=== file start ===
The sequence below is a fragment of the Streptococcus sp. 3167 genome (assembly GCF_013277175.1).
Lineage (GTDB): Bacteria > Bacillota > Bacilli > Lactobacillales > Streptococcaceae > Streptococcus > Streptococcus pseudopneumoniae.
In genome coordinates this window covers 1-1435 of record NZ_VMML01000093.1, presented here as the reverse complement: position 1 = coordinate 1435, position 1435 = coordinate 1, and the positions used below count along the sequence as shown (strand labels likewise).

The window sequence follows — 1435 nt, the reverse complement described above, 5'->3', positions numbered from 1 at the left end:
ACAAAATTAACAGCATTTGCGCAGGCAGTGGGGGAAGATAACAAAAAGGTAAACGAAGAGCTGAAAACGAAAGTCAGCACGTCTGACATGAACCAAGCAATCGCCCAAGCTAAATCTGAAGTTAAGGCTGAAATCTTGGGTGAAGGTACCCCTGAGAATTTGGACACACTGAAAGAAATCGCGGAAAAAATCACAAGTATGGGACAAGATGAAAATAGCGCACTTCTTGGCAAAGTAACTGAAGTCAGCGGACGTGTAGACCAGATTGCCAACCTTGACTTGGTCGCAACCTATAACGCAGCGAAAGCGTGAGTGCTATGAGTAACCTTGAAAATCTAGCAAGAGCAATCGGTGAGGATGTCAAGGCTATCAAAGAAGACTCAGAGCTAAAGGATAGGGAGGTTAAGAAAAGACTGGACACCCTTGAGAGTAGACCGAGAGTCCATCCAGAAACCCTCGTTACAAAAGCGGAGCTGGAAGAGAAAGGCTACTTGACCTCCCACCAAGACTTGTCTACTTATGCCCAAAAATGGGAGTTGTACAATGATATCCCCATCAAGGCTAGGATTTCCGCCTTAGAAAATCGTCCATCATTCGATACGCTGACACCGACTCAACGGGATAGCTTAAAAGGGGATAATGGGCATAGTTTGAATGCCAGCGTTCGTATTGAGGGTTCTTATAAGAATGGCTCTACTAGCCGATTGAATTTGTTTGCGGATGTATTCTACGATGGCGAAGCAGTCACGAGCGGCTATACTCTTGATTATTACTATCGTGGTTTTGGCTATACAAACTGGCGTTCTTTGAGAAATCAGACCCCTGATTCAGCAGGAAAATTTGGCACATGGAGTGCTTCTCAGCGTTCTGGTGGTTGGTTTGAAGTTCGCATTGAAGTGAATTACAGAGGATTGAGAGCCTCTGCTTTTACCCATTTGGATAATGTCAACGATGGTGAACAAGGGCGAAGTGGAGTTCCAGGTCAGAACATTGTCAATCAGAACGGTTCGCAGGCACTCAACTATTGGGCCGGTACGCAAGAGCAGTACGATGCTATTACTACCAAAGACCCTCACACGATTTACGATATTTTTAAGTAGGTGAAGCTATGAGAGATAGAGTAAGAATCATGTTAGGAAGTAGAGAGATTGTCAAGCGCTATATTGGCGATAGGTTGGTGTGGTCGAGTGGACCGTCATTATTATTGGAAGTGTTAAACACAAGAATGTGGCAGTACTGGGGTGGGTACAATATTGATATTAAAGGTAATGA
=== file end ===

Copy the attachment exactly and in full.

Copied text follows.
The sequence below is a fragment of the Streptococcus sp. 3167 genome (assembly GCF_013277175.1).
Lineage (GTDB): Bacteria > Bacillota > Bacilli > Lactobacillales > Streptococcaceae > Streptococcus > Streptococcus pseudopneumoniae.
In genome coordinates this window covers 1-1435 of record NZ_VMML01000093.1, presented here as the reverse complement: position 1 = coordinate 1435, position 1435 = coordinate 1, and the positions used below count along the sequence as shown (strand labels likewise).

The window sequence follows — 1435 nt, the reverse complement described above, 5'->3', positions numbered from 1 at the left end:
ACAAAATTAACAGCATTTGCGCAGGCAGTGGGGGAAGATAACAAAAAGGTAAACGAAGAGCTGAAAACGAAAGTCAGCACGTCTGACATGAACCAAGCAATCGCCCAAGCTAAATCTGAAGTTAAGGCTGAAATCTTGGGTGAAGGTACCCCTGAGAATTTGGACACACTGAAAGAAATCGCGGAAAAAATCACAAGTATGGGACAAGATGAAAATAGCGCACTTCTTGGCAAAGTAACTGAAGTCAGCGGACGTGTAGACCAGATTGCCAACCTTGACTTGGTCGCAACCTATAACGCAGCGAAAGCGTGAGTGCTATGAGTAACCTTGAAAATCTAGCAAGAGCAATCGGTGAGGATGTCAAGGCTATCAAAGAAGACTCAGAGCTAAAGGATAGGGAGGTTAAGAAAAGACTGGACACCCTTGAGAGTAGACCGAGAGTCCATCCAGAAACCCTCGTTACAAAAGCGGAGCTGGAAGAGAAAGGCTACTTGACCTCCCACCAAGACTTGTCTACTTATGCCCAAAAATGGGAGTTGTACAATGATATCCCCATCAAGGCTAGGATTTCCGCCTTAGAAAATCGTCCATCATTCGATACGCTGACACCGACTCAACGGGATAGCTTAAAAGGGGATAATGGGCATAGTTTGAATGCCAGCGTTCGTATTGAGGGTTCTTATAAGAATGGCTCTACTAGCCGATTGAATTTGTTTGCGGATGTATTCTACGATGGCGAAGCAGTCACGAGCGGCTATACTCTTGATTATTACTATCGTGGTTTTGGCTATACAAACTGGCGTTCTTTGAGAAATCAGACCCCTGATTCAGCAGGAAAATTTGGCACATGGAGTGCTTCTCAGCGTTCTGGTGGTTGGTTTGAAGTTCGCATTGAAGTGAATTACAGAGGATTGAGAGCCTCTGCTTTTACCCATTTGGATAATGTCAACGATGGTGAACAAGGGCGAAGTGGAGTTCCAGGTCAGAACATTGTCAATCAGAACGGTTCGCAGGCACTCAACTATTGGGCCGGTACGCAAGAGCAGTACGATGCTATTACTACCAAAGACCCTCACACGATTTACGATATTTTTAAGTAGGTGAAGCTATGAGAGATAGAGTAAGAATCATGTTAGGAAGTAGAGAGATTGTCAAGCGCTATATTGGCGATAGGTTGGTGTGGTCGAGTGGACCGTCATTATTATTGGAAGTGTTAAACACAAGAATGTGGCAGTACTGGGGTGGGTACAATATTGATATTAAAGGTAATGA